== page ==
My Memory of Super Bowl XLIX

It's astounding, sometimes, the things that stick with us over the years. We each have a small collection of "I remember where I was when..." moments; they could be 9/11, the birth of a child, the assassination of John F. Kennedy, meeting the woman who would become your wife, etc. These memories are personal, and indelibly stamped on our hippocampi. I'd like to share one of my memories with you today. It's the story of where I was during Super Bowl XLIX.

I was living overseas at the time, in Yeongtong, South Korea. Yeongtong is a small suburb of Suwon, about an hour-ish from Seoul if you take the subway. I had been working as an English teacher at a private academy called The Ian School. Moving to South Korea was the best decision I ever made. It was the best year of my life, without a doubt (and not just because the Pats won a championship).

At the time, I was teaching a group of six-year-olds. We had a rule at The Ian School - when you're in the classroom, you have to speak English. No Korean allowed. It's one of those English language immersion programs, and it works wonders. I'd put my students up against anyone else in Suwon. Now, you're familiar with the time zone difference between South Korea and the east coast of the United States, right? South Korea is about 12-13 hours ahead of the east coast of the US. This is important: I did not get to watch Super Bowl XLIX on a television at night with friends, family, and nachos. I was working. Sunday evening for you guys meant Monday morning for me, and I had to teach phonics and listen to a bunch of 6-year-olds read a book about a talking alligator who was also an inventor.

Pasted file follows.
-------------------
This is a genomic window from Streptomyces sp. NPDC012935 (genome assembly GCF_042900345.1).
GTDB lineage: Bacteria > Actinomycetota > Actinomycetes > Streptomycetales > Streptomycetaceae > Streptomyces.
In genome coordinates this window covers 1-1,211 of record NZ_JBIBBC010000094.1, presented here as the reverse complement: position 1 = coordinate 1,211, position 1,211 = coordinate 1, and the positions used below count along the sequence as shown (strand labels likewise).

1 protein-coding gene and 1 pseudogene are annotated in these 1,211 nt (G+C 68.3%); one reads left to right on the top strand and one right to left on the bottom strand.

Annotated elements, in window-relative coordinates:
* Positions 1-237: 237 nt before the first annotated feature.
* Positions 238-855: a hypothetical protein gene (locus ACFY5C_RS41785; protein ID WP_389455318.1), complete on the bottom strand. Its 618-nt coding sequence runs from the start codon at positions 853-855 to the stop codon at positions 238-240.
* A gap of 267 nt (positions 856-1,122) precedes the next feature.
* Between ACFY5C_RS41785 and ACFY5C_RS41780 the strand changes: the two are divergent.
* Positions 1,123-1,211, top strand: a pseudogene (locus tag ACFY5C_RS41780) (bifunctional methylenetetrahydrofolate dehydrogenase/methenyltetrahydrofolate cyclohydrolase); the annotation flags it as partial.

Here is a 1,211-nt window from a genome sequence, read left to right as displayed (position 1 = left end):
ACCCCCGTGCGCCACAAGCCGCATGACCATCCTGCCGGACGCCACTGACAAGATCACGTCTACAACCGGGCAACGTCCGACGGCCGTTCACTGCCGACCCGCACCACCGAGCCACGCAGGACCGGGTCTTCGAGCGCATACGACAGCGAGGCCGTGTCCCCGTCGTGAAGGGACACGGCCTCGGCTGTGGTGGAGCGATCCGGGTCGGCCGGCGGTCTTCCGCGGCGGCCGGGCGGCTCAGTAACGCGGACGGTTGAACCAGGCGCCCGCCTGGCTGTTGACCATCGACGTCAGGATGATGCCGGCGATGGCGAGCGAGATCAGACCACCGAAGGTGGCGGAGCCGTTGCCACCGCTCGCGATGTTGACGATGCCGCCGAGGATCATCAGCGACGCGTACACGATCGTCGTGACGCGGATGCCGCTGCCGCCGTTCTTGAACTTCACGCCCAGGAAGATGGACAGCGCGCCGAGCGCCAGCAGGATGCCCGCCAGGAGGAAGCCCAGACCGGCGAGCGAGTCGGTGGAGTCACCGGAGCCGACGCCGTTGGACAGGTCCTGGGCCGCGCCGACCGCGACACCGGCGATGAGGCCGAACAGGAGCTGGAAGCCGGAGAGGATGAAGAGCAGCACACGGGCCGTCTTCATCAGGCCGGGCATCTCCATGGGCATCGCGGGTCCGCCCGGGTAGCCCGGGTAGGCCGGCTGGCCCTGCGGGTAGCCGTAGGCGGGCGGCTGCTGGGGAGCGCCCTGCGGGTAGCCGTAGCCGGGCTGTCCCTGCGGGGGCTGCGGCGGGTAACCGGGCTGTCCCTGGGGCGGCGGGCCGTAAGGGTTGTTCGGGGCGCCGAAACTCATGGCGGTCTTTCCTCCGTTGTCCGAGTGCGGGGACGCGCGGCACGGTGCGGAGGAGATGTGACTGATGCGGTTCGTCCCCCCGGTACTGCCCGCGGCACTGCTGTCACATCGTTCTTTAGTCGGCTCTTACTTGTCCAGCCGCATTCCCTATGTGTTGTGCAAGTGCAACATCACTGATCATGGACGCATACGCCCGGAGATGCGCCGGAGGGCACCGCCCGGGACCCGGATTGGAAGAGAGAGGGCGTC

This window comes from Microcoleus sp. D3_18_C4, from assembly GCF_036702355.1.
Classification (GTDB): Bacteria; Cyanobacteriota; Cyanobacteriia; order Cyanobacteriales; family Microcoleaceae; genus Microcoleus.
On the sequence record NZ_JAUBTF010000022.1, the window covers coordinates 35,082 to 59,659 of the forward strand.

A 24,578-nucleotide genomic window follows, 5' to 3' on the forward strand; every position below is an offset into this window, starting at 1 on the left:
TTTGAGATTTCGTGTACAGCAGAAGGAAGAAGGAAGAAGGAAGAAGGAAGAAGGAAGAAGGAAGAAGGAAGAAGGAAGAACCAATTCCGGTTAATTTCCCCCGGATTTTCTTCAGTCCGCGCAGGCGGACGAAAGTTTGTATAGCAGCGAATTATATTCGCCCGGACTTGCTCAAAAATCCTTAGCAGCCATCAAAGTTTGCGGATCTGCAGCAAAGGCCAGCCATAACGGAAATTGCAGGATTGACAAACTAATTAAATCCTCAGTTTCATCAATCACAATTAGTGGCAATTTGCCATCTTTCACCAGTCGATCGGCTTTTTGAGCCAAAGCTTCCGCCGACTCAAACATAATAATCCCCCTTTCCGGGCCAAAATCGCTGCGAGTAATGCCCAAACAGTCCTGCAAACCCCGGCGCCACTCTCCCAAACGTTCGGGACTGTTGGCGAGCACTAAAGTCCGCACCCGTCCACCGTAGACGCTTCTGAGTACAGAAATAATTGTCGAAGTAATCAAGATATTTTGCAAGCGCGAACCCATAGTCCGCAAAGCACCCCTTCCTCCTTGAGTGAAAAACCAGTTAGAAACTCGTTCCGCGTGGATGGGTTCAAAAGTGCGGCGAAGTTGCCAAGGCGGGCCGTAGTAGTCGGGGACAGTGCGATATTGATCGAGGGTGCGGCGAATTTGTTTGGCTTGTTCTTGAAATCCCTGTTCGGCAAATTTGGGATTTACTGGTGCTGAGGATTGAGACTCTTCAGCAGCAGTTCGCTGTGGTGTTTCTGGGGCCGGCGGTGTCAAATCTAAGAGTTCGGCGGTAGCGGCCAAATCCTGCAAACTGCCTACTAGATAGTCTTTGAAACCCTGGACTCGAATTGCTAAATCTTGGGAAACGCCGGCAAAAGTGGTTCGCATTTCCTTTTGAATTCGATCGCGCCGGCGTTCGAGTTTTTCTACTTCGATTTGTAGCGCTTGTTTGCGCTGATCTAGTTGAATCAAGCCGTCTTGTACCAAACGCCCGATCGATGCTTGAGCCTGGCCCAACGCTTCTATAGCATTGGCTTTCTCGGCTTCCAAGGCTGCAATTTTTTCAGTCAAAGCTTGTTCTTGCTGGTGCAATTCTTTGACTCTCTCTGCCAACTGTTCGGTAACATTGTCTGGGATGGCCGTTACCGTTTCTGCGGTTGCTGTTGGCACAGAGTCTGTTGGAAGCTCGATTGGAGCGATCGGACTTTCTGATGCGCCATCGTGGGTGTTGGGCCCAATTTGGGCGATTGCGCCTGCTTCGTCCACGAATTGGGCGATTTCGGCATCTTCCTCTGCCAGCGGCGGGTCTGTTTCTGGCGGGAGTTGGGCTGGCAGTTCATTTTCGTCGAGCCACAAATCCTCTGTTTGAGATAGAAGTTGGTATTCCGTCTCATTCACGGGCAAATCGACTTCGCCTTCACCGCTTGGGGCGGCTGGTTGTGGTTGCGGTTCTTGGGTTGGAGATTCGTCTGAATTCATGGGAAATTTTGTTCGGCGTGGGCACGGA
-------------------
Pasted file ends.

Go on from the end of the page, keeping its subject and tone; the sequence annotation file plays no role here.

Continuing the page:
Now, in fairness, I could have called out sick and watched the game at a nearby American bar, but it felt wrong to lie, and I knew the school didn't really have a substitute teacher for my class, so I showed up in my Patriots hoodie (sleeves intact; the weather gets a bit frosty in South Korea during February) and proceeded to ignore the students for most of the morning. I was able to watch the game on my phone - I'm not entirely sure how - but I must have sucked down most of the school's WiFi while frenetically pacing around the classroom. The kids - who were marvelous, and very kind, and very patient - asked me a variety of questions that probably had something to do with my job, but were plainly ignored because they had nothing to do with Nate Solder missing his blocks on Michael Bennett. When Malcolm Butler tipped that pass and Jermaine Kearse caught it anyway, I collapsed on the hardwood floor. The students asked me "Teacher, are you okay?" "Teacher, what's wrong?" "Teacher, the alligator invented a telephone th-" which I'm not even sure I could react to. My friends texted me "hey, are you gonna be okay?" because they thought it was another helmet/Manningham catch. Hell, didn't we all?

Then it happened.